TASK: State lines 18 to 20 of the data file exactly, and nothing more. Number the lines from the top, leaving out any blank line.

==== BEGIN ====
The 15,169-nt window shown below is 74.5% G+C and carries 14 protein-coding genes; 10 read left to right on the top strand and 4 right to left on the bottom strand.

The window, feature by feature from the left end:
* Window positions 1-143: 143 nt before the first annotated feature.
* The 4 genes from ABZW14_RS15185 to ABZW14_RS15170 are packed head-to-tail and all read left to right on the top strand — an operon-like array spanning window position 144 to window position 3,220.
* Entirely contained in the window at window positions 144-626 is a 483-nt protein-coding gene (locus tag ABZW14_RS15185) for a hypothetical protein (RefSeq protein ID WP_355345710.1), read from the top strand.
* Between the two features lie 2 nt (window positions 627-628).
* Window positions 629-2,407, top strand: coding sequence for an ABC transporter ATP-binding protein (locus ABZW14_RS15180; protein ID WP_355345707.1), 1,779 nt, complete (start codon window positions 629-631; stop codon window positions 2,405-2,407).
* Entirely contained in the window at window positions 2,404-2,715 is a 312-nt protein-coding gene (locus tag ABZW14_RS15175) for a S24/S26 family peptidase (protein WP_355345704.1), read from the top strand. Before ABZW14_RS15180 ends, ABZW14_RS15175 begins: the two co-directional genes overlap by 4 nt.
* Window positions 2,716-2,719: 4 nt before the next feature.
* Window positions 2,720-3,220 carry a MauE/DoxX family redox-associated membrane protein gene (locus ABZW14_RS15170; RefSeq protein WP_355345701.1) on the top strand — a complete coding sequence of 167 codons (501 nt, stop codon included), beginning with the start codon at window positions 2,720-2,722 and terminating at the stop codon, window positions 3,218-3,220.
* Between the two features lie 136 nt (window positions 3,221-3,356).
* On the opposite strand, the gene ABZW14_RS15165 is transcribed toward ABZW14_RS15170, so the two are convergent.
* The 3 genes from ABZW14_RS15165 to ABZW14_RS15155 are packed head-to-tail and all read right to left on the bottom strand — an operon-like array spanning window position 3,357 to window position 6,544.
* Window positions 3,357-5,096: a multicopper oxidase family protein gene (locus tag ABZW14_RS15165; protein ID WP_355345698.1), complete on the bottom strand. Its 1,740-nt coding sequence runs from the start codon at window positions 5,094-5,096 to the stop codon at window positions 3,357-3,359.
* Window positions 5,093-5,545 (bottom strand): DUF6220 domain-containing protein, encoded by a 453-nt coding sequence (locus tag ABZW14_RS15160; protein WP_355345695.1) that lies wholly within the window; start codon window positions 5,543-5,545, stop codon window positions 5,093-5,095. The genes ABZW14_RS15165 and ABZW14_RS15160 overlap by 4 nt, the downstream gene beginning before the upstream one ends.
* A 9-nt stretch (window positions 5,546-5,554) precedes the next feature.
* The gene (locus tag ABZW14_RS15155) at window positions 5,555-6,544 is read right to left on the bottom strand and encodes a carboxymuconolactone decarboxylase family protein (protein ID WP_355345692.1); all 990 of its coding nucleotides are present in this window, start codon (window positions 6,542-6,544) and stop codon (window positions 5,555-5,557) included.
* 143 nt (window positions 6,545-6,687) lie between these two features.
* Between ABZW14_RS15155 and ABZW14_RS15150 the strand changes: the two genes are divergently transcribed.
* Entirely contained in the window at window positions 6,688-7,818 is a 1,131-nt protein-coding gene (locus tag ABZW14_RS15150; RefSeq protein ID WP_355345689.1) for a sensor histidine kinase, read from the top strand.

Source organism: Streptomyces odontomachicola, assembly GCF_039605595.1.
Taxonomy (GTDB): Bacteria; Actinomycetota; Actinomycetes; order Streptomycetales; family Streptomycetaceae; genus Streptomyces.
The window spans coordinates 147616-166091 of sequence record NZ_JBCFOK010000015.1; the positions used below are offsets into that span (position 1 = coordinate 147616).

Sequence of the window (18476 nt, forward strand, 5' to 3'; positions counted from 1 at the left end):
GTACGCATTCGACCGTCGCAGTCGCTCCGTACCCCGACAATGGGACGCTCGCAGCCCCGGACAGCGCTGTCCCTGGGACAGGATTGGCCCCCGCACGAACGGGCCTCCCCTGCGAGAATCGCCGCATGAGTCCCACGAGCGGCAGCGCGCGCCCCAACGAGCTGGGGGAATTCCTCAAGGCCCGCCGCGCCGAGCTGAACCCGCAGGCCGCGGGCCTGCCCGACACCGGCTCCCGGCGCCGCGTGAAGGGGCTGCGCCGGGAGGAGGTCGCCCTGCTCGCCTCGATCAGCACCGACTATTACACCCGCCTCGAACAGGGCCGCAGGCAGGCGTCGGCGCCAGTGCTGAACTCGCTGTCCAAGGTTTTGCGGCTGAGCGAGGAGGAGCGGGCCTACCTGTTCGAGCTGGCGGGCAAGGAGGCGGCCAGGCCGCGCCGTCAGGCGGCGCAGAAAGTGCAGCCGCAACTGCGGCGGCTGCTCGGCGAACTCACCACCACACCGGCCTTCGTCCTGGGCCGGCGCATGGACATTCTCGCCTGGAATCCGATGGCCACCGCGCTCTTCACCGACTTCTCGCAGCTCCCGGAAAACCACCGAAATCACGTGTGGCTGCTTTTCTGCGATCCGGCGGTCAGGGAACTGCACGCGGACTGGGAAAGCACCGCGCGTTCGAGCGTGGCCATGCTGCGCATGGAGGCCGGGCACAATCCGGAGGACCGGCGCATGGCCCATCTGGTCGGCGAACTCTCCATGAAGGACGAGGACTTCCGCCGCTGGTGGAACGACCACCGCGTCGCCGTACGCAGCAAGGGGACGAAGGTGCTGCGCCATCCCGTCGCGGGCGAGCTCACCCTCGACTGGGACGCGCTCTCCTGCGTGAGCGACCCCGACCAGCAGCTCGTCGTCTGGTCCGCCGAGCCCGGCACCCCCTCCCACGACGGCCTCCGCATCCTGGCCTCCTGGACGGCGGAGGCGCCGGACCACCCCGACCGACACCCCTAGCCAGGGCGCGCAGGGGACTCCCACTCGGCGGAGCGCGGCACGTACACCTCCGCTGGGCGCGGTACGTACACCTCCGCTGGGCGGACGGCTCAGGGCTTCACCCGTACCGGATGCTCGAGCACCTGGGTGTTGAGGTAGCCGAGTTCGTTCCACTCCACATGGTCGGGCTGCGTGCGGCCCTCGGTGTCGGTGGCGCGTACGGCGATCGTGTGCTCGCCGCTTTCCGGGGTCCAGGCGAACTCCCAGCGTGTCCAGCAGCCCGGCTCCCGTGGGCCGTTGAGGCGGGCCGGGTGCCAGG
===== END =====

* 143 nt (window positions 6,545-6,687) lie between these two features.
* Between ABZW14_RS15155 and ABZW14_RS15150 the strand changes: the two genes are divergently transcribed.
* Entirely contained in the window at window positions 6,688-7,818 is a 1,131-nt protein-coding gene (locus tag ABZW14_RS15150; RefSeq protein ID WP_355345689.1) for a sensor histidine kinase, read from the top strand.